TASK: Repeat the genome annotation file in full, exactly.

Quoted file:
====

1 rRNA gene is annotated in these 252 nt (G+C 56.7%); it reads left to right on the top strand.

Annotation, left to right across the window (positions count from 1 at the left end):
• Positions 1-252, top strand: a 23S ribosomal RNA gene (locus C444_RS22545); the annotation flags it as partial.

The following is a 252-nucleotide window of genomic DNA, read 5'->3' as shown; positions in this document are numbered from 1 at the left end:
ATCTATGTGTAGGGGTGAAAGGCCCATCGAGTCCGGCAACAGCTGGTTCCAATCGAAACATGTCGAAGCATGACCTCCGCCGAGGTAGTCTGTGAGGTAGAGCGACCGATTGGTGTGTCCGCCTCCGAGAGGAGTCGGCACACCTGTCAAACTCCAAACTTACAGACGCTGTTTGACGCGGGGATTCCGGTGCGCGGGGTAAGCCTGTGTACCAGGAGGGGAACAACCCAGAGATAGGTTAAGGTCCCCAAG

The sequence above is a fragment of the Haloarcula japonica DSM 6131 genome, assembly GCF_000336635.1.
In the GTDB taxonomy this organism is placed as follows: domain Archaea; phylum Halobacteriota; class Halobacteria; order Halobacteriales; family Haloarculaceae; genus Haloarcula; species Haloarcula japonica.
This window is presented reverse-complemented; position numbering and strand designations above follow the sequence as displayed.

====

1 rRNA gene is annotated in these 252 nt (G+C 56.7%); it reads left to right on the top strand.

Annotation, left to right across the window (positions count from 1 at the left end):
• Positions 1-252, top strand: a 23S ribosomal RNA gene (locus C444_RS22545); the annotation flags it as partial.

The following is a 252-nucleotide window of genomic DNA, read 5'->3' as shown; positions in this document are numbered from 1 at the left end:
ATCTATGTGTAGGGGTGAAAGGCCCATCGAGTCCGGCAACAGCTGGTTCCAATCGAAACATGTCGAAGCATGACCTCCGCCGAGGTAGTCTGTGAGGTAGAGCGACCGATTGGTGTGTCCGCCTCCGAGAGGAGTCGGCACACCTGTCAAACTCCAAACTTACAGACGCTGTTTGACGCGGGGATTCCGGTGCGCGGGGTAAGCCTGTGTACCAGGAGGGGAACAACCCAGAGATAGGTTAAGGTCCCCAAG

The sequence above is a fragment of the Haloarcula japonica DSM 6131 genome, assembly GCF_000336635.1.
In the GTDB taxonomy this organism is placed as follows: domain Archaea; phylum Halobacteriota; class Halobacteria; order Halobacteriales; family Haloarculaceae; genus Haloarcula; species Haloarcula japonica.
This window is presented reverse-complemented; position numbering and strand designations above follow the sequence as displayed.